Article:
During January we visited the tropical island of Maui in Hawaii. With our friends, the Tarowskys, we rented a condo in Kihei that was just a few hundred yards back from the west facing beach. On day 2 we ambled down at the end of the day to watch the sunset. On the beach and in the park alongside it many others had gathered, with folding chairs or mats to sit on, olives and Mai Tai cocktails, champagne, beer or even complete picnic feasts. We were all there to witness the spectacular sight of the sun sinking into the Pacific Ocean. As we watched, there was a tangible sense of a community, a shared experience, and apparently, as it finally disappears, sometimes the sun even gets a round of applause. That might seem an odd way to acknowledge a completely everyday thing but we all benefit from recognising and valuing the remarkable, it helps to keep life in perspective and I suspect that ancient memories stir the sun worshippers deep inside us all.
Later in January we were staying in a beautiful Air B’n’B in Bonito Springs, Florida, this time a few miles from the beach, too far for an evening stroll. However, on our last night there, our delightfully friendly, helpful and welcoming hostess, Jo, insisted on driving us to see “One of the best sunsets in the world”. She dropped us off, thrust a paper bag into our hands and said she’s be back in 40 minutes. Inside the bag was some fresh crusty bread and 2 spill proof cups of red wine and we were able to join a different audience, including some Pelicans fishing for their supper, and toast the same sun as it disappeared, this time into the Gulf of Mexico. Jo was right, it was a great sunset. As we sat there in our t-shirts we were amused to see some people, presumably locals, wrapped up warm in hoodies and blankets against the chill evening air at 65F (18C).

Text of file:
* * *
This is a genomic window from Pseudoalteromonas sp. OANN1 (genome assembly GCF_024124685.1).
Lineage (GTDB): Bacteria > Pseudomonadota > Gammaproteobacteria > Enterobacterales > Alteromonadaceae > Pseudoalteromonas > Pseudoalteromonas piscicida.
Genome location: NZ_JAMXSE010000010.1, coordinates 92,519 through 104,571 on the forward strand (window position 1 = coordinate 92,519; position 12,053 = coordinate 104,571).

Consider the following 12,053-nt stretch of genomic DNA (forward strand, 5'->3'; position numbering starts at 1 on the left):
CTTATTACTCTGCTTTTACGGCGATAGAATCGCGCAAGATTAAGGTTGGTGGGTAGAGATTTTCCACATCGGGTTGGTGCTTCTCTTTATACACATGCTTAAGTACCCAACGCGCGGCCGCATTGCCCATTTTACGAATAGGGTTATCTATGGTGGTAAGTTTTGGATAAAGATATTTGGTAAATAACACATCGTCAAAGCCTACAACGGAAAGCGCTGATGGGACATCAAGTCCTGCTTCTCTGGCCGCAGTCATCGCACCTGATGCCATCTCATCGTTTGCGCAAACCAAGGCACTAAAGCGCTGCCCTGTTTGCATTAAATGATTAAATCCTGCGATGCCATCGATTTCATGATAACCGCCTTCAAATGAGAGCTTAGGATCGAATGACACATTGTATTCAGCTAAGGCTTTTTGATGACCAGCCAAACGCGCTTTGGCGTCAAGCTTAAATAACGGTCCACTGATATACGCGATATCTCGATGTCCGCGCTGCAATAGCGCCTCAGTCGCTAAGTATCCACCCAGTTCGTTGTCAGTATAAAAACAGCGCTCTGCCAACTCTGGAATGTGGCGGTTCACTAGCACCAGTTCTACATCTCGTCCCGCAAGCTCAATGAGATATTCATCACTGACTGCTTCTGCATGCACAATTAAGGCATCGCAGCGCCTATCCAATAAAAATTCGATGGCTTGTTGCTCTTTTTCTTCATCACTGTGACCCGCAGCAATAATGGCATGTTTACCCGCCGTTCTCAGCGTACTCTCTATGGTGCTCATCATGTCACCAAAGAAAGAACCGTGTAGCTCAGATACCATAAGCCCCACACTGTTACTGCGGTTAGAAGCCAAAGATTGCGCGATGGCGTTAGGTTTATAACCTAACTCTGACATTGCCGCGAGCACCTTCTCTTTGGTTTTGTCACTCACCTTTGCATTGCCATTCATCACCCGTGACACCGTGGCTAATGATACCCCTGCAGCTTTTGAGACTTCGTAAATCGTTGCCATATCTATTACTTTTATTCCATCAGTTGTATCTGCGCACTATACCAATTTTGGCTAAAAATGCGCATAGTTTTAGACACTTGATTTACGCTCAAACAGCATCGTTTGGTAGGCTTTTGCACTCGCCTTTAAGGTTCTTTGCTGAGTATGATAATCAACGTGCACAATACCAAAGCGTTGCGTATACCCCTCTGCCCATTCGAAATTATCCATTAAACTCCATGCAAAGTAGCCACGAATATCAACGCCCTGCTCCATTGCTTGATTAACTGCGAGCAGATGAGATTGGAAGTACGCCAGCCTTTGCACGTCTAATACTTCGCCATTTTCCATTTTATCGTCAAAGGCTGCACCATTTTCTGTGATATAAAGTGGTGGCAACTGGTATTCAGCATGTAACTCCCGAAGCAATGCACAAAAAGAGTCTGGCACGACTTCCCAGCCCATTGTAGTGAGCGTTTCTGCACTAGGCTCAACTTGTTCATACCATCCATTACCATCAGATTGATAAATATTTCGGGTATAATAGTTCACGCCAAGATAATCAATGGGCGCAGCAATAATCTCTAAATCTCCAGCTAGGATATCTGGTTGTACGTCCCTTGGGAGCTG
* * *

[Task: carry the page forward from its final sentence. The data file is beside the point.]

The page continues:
On our return we found logs burning in the firepit, Jo’s husband Tony cooking Bratwurst and the table all set for us to join them and son Luke for an evening. They really were the best sort of Air B’n’B hosts! Throughout our stay they were keen to tell us about all the good and interesting things about their home town and the area. They obviously loved their home and were keen to share its everyday yet special features. Sometimes it takes a visitor or a stranger to make one value home.
A few days after getting home we made a short drive, one we often make, to the pebble beach at Cold Knap, Barry. Usually we go there for a walk but this time we went a little later and watched that reliable old sun sink over the Bristol Channel. The spectacle isn’t as certain as it is in Hawaii and Florida, but choose your day and it can be, and if its cold you can sit in the car with the heater on and watch!
It’s good to value your own remarkable everydays.